Dismiss Notice
Join Physics Forums Today!
The friendliest, high quality science and math community on the planet! Everyone who loves science is here!

Homework Help: Differential Equations Problem

  1. Jan 24, 2010 #1
    1. The problem statement, all variables and given/known data
    x y' + 3y = x2


    2. Relevant equations



    3. The attempt at a solution
    So I tried using an integrating factor (as I couldn't seperate variables).
    So I've said that the function p(x)= 1/x and q(x)=x. So the integrating factor is elog(x) or x. Putting this in:
    x y = [tex]\int x^{2}[/tex] so
    x y = [tex]\frac{1}{3} x^{3}[/tex] + c
    and finally: y(x) = [tex]\frac{1}{3} x^{2} + \frac{c}{x}[/tex] but this isn't the right answer. Where have I gone wrong?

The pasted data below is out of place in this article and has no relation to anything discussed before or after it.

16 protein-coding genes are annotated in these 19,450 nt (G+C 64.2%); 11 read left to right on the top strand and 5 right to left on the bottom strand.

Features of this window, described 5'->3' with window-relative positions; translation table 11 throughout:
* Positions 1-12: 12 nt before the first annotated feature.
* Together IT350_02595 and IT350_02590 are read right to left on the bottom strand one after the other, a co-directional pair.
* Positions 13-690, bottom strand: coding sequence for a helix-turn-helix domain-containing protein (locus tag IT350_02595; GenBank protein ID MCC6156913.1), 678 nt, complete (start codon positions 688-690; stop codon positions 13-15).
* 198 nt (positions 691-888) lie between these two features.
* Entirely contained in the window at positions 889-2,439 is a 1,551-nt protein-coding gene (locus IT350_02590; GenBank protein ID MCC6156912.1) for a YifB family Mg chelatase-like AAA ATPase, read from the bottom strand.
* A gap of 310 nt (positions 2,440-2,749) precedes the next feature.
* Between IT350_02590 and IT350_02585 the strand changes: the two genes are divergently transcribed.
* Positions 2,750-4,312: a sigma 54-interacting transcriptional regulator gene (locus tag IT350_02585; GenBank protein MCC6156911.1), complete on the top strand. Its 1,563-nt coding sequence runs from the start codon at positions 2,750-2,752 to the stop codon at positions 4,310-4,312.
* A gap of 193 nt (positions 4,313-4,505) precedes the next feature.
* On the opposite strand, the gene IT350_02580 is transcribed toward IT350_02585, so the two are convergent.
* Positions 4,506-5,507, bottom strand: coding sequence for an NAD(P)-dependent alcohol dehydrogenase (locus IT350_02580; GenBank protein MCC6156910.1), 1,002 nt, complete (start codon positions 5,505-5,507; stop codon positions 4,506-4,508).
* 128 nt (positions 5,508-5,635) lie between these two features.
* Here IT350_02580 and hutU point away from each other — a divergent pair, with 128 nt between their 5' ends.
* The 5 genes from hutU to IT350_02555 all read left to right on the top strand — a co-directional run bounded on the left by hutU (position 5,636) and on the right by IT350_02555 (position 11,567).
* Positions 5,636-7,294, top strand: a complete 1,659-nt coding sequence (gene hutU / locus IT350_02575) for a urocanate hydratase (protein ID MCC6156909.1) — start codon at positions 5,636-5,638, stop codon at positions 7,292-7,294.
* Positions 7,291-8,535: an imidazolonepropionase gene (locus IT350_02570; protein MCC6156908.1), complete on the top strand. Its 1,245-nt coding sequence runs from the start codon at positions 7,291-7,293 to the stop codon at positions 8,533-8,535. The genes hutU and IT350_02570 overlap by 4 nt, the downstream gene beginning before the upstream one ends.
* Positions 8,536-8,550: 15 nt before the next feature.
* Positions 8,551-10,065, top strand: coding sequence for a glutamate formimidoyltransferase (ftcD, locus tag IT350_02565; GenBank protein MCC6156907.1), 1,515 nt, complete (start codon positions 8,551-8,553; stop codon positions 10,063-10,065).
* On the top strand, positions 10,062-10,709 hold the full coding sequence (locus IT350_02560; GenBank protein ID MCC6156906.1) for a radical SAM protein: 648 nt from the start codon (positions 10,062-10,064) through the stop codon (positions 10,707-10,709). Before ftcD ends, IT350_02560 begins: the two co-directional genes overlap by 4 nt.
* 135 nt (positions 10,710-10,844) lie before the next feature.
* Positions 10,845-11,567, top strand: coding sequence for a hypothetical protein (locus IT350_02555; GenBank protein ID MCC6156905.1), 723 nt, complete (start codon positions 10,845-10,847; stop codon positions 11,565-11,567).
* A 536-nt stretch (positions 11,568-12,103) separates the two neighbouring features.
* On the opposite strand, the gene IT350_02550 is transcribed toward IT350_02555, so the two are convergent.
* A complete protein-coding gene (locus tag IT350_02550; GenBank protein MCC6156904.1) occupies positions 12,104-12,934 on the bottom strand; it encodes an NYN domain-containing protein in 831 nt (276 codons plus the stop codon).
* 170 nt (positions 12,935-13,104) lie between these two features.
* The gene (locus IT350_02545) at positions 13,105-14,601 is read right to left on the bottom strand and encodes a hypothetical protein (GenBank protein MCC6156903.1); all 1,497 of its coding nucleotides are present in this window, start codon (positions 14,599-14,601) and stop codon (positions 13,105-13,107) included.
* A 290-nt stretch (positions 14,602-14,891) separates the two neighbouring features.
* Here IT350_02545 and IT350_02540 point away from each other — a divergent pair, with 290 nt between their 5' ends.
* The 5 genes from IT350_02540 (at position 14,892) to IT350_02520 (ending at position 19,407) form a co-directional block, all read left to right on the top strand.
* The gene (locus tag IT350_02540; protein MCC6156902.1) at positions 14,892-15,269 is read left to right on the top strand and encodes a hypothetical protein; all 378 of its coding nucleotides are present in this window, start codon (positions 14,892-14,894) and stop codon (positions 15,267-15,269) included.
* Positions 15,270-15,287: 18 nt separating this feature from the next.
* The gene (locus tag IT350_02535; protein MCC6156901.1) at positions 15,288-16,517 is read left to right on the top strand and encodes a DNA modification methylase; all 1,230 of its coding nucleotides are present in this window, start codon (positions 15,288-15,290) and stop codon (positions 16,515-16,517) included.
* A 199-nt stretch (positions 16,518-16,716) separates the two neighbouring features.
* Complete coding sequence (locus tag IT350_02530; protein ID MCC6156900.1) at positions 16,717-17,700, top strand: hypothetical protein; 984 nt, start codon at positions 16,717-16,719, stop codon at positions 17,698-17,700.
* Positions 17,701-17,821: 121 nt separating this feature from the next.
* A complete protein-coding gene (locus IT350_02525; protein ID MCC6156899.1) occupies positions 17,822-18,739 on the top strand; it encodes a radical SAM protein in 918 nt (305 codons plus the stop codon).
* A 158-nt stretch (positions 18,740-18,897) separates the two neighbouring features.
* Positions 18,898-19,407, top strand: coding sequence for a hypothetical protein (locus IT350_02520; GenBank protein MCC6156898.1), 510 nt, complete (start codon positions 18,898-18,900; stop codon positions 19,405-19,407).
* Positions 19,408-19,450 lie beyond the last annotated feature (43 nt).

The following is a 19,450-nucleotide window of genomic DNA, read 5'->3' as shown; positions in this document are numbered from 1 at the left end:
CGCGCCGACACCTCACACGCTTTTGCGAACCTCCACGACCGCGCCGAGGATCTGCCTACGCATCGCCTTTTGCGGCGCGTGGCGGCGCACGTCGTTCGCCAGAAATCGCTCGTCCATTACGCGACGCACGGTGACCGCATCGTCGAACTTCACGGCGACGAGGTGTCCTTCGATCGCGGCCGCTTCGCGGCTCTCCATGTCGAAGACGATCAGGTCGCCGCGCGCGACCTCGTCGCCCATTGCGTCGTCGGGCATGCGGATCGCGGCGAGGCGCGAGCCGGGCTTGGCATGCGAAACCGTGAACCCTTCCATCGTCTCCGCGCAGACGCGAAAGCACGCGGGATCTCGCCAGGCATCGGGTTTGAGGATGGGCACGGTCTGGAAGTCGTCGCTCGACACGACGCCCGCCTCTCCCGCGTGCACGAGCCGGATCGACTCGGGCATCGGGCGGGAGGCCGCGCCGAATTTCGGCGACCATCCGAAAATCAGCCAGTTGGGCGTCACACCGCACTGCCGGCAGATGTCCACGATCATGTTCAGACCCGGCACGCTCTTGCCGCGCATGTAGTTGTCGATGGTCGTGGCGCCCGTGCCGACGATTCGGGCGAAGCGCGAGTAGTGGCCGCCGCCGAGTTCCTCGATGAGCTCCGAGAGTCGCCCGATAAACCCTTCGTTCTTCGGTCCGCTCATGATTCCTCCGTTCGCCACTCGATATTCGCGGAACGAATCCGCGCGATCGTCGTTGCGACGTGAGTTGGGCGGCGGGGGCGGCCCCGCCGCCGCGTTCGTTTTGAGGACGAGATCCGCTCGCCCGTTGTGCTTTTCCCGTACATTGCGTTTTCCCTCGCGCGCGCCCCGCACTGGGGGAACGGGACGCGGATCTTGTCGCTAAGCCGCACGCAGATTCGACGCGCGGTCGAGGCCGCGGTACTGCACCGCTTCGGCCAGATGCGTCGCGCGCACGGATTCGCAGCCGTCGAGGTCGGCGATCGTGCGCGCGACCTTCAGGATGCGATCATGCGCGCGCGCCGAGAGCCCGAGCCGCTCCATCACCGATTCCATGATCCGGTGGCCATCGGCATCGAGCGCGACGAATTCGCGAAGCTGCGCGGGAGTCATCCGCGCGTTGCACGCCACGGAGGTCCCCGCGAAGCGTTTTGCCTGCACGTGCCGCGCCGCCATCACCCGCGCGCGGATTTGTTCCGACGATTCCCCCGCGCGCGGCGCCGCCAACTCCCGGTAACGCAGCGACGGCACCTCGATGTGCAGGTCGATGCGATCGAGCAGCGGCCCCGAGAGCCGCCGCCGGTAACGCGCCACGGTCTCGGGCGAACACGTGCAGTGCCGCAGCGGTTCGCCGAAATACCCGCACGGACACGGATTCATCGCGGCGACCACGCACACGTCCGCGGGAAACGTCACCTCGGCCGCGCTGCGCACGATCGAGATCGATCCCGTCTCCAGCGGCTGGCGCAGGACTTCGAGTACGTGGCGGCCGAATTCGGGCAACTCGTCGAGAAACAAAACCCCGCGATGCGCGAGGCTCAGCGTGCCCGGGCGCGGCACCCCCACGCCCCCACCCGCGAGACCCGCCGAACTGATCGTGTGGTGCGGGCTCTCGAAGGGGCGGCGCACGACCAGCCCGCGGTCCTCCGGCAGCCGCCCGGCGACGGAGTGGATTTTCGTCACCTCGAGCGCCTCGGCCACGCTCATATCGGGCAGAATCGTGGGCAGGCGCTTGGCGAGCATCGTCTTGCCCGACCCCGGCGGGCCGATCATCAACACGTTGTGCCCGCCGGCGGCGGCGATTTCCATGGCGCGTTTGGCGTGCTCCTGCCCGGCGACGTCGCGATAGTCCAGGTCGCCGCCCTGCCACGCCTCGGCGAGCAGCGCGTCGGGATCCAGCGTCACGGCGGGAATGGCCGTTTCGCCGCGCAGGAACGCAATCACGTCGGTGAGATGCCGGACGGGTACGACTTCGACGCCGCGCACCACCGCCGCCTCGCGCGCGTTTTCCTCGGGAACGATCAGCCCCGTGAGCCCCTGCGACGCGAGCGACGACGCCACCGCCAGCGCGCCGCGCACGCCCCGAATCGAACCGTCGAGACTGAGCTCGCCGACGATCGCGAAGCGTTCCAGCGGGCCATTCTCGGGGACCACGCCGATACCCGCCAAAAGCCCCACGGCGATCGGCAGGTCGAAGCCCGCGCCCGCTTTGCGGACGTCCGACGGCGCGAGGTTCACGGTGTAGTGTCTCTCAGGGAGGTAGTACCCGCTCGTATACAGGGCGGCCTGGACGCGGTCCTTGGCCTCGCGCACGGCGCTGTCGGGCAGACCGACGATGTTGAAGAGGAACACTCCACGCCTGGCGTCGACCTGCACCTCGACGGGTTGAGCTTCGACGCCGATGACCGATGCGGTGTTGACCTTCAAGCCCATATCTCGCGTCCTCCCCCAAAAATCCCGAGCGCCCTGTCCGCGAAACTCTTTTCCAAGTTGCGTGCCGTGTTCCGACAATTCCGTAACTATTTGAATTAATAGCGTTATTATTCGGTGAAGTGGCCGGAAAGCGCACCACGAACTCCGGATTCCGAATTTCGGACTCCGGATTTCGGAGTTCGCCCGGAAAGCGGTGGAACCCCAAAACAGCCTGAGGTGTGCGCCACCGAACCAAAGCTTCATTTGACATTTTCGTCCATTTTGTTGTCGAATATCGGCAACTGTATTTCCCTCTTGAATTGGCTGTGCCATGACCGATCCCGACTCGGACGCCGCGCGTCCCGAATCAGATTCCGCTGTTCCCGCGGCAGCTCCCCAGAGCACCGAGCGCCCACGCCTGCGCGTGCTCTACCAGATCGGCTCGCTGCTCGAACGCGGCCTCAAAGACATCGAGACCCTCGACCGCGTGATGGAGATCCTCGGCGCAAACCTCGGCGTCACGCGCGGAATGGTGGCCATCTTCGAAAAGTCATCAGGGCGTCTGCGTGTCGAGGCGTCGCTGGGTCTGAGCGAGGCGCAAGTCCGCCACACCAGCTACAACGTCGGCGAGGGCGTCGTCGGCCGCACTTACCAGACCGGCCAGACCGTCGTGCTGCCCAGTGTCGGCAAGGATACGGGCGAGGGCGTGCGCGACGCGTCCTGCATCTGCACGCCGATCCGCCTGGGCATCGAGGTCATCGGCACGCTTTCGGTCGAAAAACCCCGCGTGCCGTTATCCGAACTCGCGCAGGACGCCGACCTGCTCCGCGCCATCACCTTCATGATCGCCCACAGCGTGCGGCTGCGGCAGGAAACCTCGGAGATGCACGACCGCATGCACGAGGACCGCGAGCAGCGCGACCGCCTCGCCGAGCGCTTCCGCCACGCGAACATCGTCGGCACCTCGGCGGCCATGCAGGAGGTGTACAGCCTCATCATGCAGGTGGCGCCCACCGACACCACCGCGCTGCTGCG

2. jcsd
  3. Jan 24, 2010 #2

    Mark44

    Staff: Mentor

    You don't have the right integrating factor. Starting from y' + (3/x)y = x, your integrating factor should be x3. Multiplying by the integrating factor gives x3y' + 3x2y = x4.

    This equation can be written as d/dx(x3y) = x4. Can you take it from there?
     
  4. Jan 24, 2010 #3
    ahh I see! yeah, that's great! thanks a load!
     
Share this great discussion with others via Reddit, Google+, Twitter, or Facebook